The lack of familiarity with Chinese cultural products and platforms is compounded by the perception of ‘made in China’ products as copycats of the ‘original’. A few participants expressed a negative attitude and a sense of distrust toward ‘made-in-China’ products and content. Apart from associating ‘made in China’ with ‘the world’s factory’, characterized by mass production, labour exploitation, cheap prices and poor quality, other respondents were under the impression that fake, pirated or grey-market products are pervasive. 

 

Antipodean unfamiliarity

Chinese culture is a very broad canvas and for the purposes of our research we identified ‘made -in-China’ products and services in contrast to the wider selection of Chinese culture that is available in Chinese-speaking regions; for instance Hong Kong movies. Nevertheless, the question of why Chinese culture encounters difficulty in crossing Anglophone cultural boundaries is an important one. Western culture, particularly Hollywood movies, has made inroads globally since the 1970s. While digital products from the PRC have certainly gained traction overseas among overseas Chinese, it is a longer term challenge to build ‘brand awareness’ of a modern China among the Australian community. Apart from WeChat and Huawei only a few people recognised leading digital brands or affordances such as Weibo and Alipay. 

Among our groups, people who had been to China, who had learned some Chinese, or who had close Chinese contacts were more appreciative of the intrinsic value of Chinese culture, even while they were aware of draconian controls over freedom of expression and human rights in the PRC. What this told us in relation to Australia is that educational institutions and media organisations need to be more responsible in covering China, not to ‘tell China’s stories well’ but to tell more Chinese stories, and to diversify topics.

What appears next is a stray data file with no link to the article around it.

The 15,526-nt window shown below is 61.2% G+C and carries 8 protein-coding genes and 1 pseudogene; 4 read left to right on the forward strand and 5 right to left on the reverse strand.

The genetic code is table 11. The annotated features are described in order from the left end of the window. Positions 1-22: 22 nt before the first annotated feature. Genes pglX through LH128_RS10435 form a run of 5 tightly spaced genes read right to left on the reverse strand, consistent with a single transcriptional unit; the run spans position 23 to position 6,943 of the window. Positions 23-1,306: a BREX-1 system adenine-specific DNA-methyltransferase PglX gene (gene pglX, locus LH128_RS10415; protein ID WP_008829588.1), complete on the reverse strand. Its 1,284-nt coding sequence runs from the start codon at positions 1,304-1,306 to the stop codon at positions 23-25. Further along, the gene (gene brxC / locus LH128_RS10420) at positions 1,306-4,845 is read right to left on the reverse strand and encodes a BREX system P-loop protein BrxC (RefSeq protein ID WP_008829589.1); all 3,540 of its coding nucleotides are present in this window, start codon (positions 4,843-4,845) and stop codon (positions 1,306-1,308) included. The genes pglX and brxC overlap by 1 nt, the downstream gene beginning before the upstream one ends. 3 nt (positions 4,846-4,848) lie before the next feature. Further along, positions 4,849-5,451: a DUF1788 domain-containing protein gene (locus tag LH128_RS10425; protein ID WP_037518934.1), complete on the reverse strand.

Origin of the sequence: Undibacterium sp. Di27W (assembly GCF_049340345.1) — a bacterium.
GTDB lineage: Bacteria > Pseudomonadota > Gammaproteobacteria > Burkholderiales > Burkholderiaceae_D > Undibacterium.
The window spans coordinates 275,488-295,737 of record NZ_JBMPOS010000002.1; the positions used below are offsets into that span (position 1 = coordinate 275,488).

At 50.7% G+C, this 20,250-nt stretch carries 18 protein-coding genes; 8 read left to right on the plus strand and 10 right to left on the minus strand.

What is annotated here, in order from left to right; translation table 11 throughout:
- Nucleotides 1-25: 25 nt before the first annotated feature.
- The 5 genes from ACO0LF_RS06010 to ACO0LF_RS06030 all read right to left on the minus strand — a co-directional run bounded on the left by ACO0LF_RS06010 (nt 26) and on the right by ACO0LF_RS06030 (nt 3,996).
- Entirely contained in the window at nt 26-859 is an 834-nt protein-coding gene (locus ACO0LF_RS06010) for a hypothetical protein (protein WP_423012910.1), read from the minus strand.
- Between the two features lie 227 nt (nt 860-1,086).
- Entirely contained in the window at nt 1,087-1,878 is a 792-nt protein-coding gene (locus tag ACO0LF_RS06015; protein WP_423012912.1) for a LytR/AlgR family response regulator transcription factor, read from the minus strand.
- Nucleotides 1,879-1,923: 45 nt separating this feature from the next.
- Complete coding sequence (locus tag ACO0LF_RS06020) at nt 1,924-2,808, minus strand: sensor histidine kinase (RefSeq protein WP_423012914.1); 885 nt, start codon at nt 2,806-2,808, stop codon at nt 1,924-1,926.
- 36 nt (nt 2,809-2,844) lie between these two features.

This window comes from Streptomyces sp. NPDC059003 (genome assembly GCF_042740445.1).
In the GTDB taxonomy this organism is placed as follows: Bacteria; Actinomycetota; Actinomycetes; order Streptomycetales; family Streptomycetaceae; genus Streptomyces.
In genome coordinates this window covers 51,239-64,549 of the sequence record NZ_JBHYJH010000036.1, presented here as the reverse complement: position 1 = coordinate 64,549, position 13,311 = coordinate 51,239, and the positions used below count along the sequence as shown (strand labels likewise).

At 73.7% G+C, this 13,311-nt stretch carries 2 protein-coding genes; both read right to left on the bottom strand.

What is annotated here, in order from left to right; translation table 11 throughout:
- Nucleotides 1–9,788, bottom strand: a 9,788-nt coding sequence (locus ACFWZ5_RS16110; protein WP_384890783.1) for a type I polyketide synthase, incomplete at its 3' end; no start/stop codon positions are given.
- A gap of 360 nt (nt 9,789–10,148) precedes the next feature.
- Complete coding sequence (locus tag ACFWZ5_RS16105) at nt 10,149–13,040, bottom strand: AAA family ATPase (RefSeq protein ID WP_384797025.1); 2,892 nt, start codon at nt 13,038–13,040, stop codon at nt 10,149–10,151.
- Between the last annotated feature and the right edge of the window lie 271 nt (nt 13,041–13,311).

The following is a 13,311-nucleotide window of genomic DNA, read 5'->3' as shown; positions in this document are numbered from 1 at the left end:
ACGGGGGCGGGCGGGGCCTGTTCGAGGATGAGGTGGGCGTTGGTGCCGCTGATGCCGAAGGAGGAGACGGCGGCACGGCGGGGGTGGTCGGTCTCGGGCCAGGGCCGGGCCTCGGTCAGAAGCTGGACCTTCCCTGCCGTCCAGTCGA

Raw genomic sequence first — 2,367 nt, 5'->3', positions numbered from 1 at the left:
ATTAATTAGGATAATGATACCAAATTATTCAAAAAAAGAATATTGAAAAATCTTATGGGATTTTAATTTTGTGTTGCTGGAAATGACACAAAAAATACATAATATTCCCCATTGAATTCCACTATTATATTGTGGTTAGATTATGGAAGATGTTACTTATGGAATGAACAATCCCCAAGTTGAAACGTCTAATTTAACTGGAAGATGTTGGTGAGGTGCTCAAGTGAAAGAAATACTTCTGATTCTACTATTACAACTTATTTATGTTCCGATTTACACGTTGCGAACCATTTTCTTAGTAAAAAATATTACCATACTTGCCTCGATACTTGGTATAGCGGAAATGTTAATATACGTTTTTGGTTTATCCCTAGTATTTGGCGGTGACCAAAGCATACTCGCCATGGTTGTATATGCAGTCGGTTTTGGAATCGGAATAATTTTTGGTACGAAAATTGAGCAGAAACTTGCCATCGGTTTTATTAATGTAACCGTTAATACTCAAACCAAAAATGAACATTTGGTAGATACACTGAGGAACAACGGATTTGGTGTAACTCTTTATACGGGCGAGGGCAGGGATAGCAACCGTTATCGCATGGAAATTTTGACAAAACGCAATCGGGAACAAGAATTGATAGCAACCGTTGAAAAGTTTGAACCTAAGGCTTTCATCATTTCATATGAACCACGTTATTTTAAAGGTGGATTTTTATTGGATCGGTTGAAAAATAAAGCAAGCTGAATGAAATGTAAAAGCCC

Language remains a barrier, and while Confucius Institutes have attempted to make China’s language ‘strong’ overseas, the current backlash against China and its overseas influence is likely to force closure of many of these programs. If this happens, Chinese culture may find itself with nowhere to go, except to the already converted. 

In conclusion, people’s media and cultural consumption is strongly shaped by cultural familiarity, geopolitics and ideology of national and transnational dimensions, as well as by the availability of competing content and platforms from around the world. In this regard perceptions of China and Chinese culture are still shaped by the ‘discourse power’ of the West. Even when it comes to accessing Chinese online content in the region, the most widely used platform is YouTube. The irony here is that while YouTube is taking China’s culture to the world, it is blocked by the government in China.

Michael Keane is Professor of Chinese Media and Communications at Curtin University, Perth, Australia.

Haiqing Yu is Associate Professor and Vice-Chancellor’s Principal Research Fellow in the School of Media and Communication, RMIT University, Melbourne.

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Michael Keane is Professor of Chinese Media and Communications at Curtin University, Perth, Australia. He is Program Leader of the Digital Asia Research Node within the Centre for Culture and Technology. Prof Keane’s key research interests are digital transformation in China; East Asian cultural and media policy; television in China, and creative industries and cultural export strategies in China and East Asia.